Legal Brains



     The legal brains for the place, Ollie Hamlin, knew it wouldn't stick, seeing as the Feds were so pissed off and all. What was he gonna say, “I'm checking that the tits are okay? Casting new lions? What?”

     Ollie Hamlin practiced criminal law. So he hung out with criminals. Why are you surprised about that? And the worse the criminals, the more they needed him, and the more they paid. And the more he hung out with them. And the more he talked to them, and reasoned with them and, let’s face it, schemed with them, and maybe bribed a judge or two. Not in an overt way, not so you’d be embarrassed or indicted or anything like that.
      “Okay,” Ollie grinned, dollar signs flipping over in his head. “We can use the Sinatra Clause, it’s the best Clause since Santa. Whatever it is that you may claim to do, we just say it’s entertainment and they have to prove it’s not. So, what do you want to do?”
     “Well, for a start,” said Paul, “I’m the Entertainment Director. That means I direct entertainment.”
     “Yeah, I get that. We need something, you know, just a smidge more…like, you know, leaning into the area of reality.”
     “Reality?”
     “Into the arena, as it were, of things that you might argue…are real. Like it, whatever it is, should actually, maybe really happen. Just so they can’t nail you on a fraudulent something, you know. Like if you were to, say, do something, and they come in and investigate and do forensics and look under the carpet and all, and you aren’t actually doing anything…then that would be bad.”
      “So what you’re saying is…
     “You have to produce… something,” insisted Ollie.
     “I’ve seen producers. They don’t do anything.”
     “No. It’s something. It just doesn’t look like anything.”
     “Well, if it doesn’t look like anything, why can’t I just say I’m doing it. How can they tell I’m not? ”
     “Well, like if nothing got produced, that might be considered a dead giveaway.”
     “I get it,” said Joey. “You gotta be like Sinatra. You gotta be an entertainer.”
     “In some, as yet undefined…way.” added Ollie. “You don’t dance, do you?”
     “Not for nobody.”
     “Or sing?”
     “What are you calling me?”
     “Nothing. No offense. Sinatra. He sings. He dances, he acts. See? He’s an entertainer.”
     They sat there for a moment. Dead air.

     “I set the line.”
     “You set the line?”
     “What are you, stupid?”
     “I think so, yeah.”
     “Look, I set the betting line. I set the odds. I’m an oddsmaker.”
     “Ohhhhh.” he said.
     “You see this sports book here, that’s my personal innovation.” Paul turned with an expansive, Moses-like gesture, encompassing the cavernous room. “And they’re off!” the screens yelled. Horses digging for the first turn, wide receivers down and out, slap shots on goal…all at once, with sports chatter and screams and shouts from the gambling addicts in the aisles. Paul’s eyes positively lit up from pride and the blinking “No Vacancy” sign in his brain.
     ”You come here, you can see all the games, all the races. On TV! All at once. Everything! And with drinks! You can get a bet down on anything. Anytime. 24 hours a day.”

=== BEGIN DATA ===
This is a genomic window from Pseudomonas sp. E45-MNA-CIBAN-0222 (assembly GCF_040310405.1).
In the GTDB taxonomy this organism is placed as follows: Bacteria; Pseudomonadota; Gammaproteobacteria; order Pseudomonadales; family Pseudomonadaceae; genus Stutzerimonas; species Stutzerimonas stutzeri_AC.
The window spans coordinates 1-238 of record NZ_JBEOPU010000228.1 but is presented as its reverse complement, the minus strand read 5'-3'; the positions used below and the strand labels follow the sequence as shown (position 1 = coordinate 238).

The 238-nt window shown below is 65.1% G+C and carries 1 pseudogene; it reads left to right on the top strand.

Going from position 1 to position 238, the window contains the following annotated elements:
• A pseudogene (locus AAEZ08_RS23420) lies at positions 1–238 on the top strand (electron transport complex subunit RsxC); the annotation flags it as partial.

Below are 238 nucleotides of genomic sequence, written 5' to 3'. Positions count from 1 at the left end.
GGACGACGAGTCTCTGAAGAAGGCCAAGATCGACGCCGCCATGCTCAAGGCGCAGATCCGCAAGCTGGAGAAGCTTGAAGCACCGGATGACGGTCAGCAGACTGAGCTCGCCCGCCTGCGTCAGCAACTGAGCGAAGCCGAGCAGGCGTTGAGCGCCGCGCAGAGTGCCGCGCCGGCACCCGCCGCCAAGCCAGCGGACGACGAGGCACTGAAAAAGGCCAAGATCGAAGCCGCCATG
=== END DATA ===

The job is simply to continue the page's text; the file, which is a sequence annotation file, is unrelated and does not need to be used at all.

They looked. There were gamblers, bleary eyed, locked into the screens, some collapsed on their tout sheets, dead to the real world, with bells and whistles going off in their heads. It was a drug, this gambling thing. A pure adrenaline/dopamine rush. All peaking in a nanosecond of bump; the batted ball, the nose on the wire, the clock running out. All in. And All New Paul was into it. He was part of it, but above it all. He had created his own universe. But, still…Technically, it wasn’t entertainment, argued Ollie.
     “What do you want, the horses to strip off their saddles and blow you? Would that be entertainment?” Paul was getting a little cranky. He wasn’t used to two-way conversations.
     

     So Paul was gonna entertain. But what was he gonna do? He didn't sing! At least he better not if he knew what was good for him. He didn't dance. And he didn't tell jokes, at least not real funny ones. The ones he told just got that nervous laughter, which was not so good for crowds. Like, his funniest line was: “Hey, so, ya wanna die or what?”
     Sure, all his guys laughed. They had to, ya know. But sometimes the other guy didn't laugh.. Just sort of froze up and made choking sounds. Anyway, that sort of thing didn't work in a crowd, although it's been tried. And, you know, being Vegas, the audience was made up of Federal Agents and, you know, they didn't have the best sense of humor where Paul was concerned. He'd go for a joke and wind up with an extortion rap, you know what I mean?

     So the only thing Paul could do was, he could talk. Only he don't talk if he knows what's good for him. And he knows just that, believe me, that's one thing he knows. Day and Night. He's been trained this way for years. It's implanted in his genes by now. He don't talk. He just don't talk! A grunt. A look. A growl. A nod. Could be anything, you know. He could have the entire population of Casper, Wyoming whacked out and stuffed into garbage bags by intimation, but on the transcripts it would just look like…you know, something intestinal.